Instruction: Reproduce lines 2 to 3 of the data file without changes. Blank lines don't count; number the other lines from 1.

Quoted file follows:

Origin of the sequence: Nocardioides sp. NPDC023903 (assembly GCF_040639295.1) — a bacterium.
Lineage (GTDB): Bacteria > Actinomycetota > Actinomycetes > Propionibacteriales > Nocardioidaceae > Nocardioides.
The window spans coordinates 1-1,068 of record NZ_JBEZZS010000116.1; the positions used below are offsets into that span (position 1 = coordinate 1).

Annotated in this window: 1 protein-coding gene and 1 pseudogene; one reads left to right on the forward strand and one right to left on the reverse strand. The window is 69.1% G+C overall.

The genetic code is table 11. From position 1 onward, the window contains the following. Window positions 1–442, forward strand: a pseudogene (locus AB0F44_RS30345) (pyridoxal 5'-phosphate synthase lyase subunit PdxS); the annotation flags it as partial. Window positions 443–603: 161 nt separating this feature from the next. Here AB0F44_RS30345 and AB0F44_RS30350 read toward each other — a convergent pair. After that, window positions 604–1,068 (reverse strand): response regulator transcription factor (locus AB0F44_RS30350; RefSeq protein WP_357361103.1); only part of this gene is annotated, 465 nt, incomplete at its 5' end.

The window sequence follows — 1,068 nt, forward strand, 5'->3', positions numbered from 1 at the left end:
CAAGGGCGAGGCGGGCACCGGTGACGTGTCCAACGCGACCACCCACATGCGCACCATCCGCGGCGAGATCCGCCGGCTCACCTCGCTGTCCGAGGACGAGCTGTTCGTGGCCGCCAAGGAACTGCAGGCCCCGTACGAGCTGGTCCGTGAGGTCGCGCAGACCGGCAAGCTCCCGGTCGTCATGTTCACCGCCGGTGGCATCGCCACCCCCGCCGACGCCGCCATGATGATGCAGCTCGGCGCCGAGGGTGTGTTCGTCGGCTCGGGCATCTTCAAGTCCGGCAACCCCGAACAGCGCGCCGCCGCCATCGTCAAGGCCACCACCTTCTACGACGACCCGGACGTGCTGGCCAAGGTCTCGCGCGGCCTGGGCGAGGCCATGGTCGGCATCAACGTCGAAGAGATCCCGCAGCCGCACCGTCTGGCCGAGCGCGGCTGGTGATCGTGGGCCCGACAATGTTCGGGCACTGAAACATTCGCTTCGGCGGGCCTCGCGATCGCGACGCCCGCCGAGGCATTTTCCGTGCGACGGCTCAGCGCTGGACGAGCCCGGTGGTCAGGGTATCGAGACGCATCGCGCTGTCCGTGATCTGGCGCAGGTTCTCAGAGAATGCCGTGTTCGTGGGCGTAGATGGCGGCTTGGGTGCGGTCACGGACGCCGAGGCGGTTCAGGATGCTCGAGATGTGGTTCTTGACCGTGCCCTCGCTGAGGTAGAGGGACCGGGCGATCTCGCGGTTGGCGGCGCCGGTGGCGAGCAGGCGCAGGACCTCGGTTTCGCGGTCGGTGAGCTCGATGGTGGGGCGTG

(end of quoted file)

Lineage (GTDB): Bacteria > Actinomycetota > Actinomycetes > Propionibacteriales > Nocardioidaceae > Nocardioides.
The window spans coordinates 1-1,068 of record NZ_JBEZZS010000116.1; the positions used below are offsets into that span (position 1 = coordinate 1).